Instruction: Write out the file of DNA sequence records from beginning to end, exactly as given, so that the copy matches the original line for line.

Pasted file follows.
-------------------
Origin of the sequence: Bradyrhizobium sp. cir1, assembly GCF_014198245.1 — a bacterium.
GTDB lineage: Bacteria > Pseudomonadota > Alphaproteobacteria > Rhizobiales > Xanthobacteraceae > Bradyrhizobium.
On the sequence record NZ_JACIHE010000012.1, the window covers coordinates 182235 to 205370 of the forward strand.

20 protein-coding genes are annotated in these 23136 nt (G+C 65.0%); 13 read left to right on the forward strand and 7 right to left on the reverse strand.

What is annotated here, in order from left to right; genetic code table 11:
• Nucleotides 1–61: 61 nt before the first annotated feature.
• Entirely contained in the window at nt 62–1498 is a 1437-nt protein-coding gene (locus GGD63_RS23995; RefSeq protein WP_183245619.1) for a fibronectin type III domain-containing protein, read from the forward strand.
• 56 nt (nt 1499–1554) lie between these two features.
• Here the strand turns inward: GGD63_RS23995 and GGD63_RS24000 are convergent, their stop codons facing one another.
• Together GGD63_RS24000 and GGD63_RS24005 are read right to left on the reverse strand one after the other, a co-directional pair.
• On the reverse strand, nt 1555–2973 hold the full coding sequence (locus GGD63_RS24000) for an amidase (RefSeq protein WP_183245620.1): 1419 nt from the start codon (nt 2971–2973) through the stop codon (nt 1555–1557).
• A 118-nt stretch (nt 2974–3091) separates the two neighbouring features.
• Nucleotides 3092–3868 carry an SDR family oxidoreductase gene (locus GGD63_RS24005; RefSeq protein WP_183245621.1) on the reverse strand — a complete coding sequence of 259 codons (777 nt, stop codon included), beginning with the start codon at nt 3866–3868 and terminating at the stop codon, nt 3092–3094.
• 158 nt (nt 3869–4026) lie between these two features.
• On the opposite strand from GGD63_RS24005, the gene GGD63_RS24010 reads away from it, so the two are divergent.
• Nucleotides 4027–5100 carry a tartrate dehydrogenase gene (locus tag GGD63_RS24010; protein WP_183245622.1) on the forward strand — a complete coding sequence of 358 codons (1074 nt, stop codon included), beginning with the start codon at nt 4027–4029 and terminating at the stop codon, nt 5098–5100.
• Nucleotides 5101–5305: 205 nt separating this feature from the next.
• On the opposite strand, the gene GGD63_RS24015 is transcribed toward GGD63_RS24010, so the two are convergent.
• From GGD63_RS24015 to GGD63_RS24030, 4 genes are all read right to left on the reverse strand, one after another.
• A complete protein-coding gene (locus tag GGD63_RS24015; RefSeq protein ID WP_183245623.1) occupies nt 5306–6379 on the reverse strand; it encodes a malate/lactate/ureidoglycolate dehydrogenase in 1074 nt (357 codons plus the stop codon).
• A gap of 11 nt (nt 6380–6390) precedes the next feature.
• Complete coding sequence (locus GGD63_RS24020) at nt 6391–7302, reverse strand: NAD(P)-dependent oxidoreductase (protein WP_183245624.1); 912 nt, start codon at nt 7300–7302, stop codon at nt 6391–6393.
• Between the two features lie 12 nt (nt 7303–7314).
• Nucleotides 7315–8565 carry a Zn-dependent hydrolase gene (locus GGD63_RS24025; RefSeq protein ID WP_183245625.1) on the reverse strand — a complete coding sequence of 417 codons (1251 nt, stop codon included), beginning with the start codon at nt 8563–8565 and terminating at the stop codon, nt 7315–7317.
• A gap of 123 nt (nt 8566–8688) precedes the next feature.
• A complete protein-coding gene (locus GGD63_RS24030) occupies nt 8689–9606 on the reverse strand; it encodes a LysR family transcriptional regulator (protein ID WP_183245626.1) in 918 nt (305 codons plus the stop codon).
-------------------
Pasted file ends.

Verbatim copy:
Origin of the sequence: Bradyrhizobium sp. cir1, assembly GCF_014198245.1 — a bacterium.
GTDB lineage: Bacteria > Pseudomonadota > Alphaproteobacteria > Rhizobiales > Xanthobacteraceae > Bradyrhizobium.
On the sequence record NZ_JACIHE010000012.1, the window covers coordinates 182235 to 205370 of the forward strand.

20 protein-coding genes are annotated in these 23136 nt (G+C 65.0%); 13 read left to right on the forward strand and 7 right to left on the reverse strand.

What is annotated here, in order from left to right; genetic code table 11:
• Nucleotides 1–61: 61 nt before the first annotated feature.
• Entirely contained in the window at nt 62–1498 is a 1437-nt protein-coding gene (locus GGD63_RS23995; RefSeq protein WP_183245619.1) for a fibronectin type III domain-containing protein, read from the forward strand.
• 56 nt (nt 1499–1554) lie between these two features.
• Here the strand turns inward: GGD63_RS23995 and GGD63_RS24000 are convergent, their stop codons facing one another.
• Together GGD63_RS24000 and GGD63_RS24005 are read right to left on the reverse strand one after the other, a co-directional pair.
• On the reverse strand, nt 1555–2973 hold the full coding sequence (locus GGD63_RS24000) for an amidase (RefSeq protein WP_183245620.1): 1419 nt from the start codon (nt 2971–2973) through the stop codon (nt 1555–1557).
• A 118-nt stretch (nt 2974–3091) separates the two neighbouring features.
• Nucleotides 3092–3868 carry an SDR family oxidoreductase gene (locus GGD63_RS24005; RefSeq protein WP_183245621.1) on the reverse strand — a complete coding sequence of 259 codons (777 nt, stop codon included), beginning with the start codon at nt 3866–3868 and terminating at the stop codon, nt 3092–3094.
• 158 nt (nt 3869–4026) lie between these two features.
• On the opposite strand from GGD63_RS24005, the gene GGD63_RS24010 reads away from it, so the two are divergent.
• Nucleotides 4027–5100 carry a tartrate dehydrogenase gene (locus tag GGD63_RS24010; protein WP_183245622.1) on the forward strand — a complete coding sequence of 358 codons (1074 nt, stop codon included), beginning with the start codon at nt 4027–4029 and terminating at the stop codon, nt 5098–5100.
• Nucleotides 5101–5305: 205 nt separating this feature from the next.
• On the opposite strand, the gene GGD63_RS24015 is transcribed toward GGD63_RS24010, so the two are convergent.
• From GGD63_RS24015 to GGD63_RS24030, 4 genes are all read right to left on the reverse strand, one after another.
• A complete protein-coding gene (locus tag GGD63_RS24015; RefSeq protein ID WP_183245623.1) occupies nt 5306–6379 on the reverse strand; it encodes a malate/lactate/ureidoglycolate dehydrogenase in 1074 nt (357 codons plus the stop codon).
• A gap of 11 nt (nt 6380–6390) precedes the next feature.
• Complete coding sequence (locus GGD63_RS24020) at nt 6391–7302, reverse strand: NAD(P)-dependent oxidoreductase (protein WP_183245624.1); 912 nt, start codon at nt 7300–7302, stop codon at nt 6391–6393.
• Between the two features lie 12 nt (nt 7303–7314).
• Nucleotides 7315–8565 carry a Zn-dependent hydrolase gene (locus GGD63_RS24025; RefSeq protein ID WP_183245625.1) on the reverse strand — a complete coding sequence of 417 codons (1251 nt, stop codon included), beginning with the start codon at nt 8563–8565 and terminating at the stop codon, nt 7315–7317.
• A gap of 123 nt (nt 8566–8688) precedes the next feature.
• A complete protein-coding gene (locus GGD63_RS24030) occupies nt 8689–9606 on the reverse strand; it encodes a LysR family transcriptional regulator (protein ID WP_183245626.1) in 918 nt (305 codons plus the stop codon).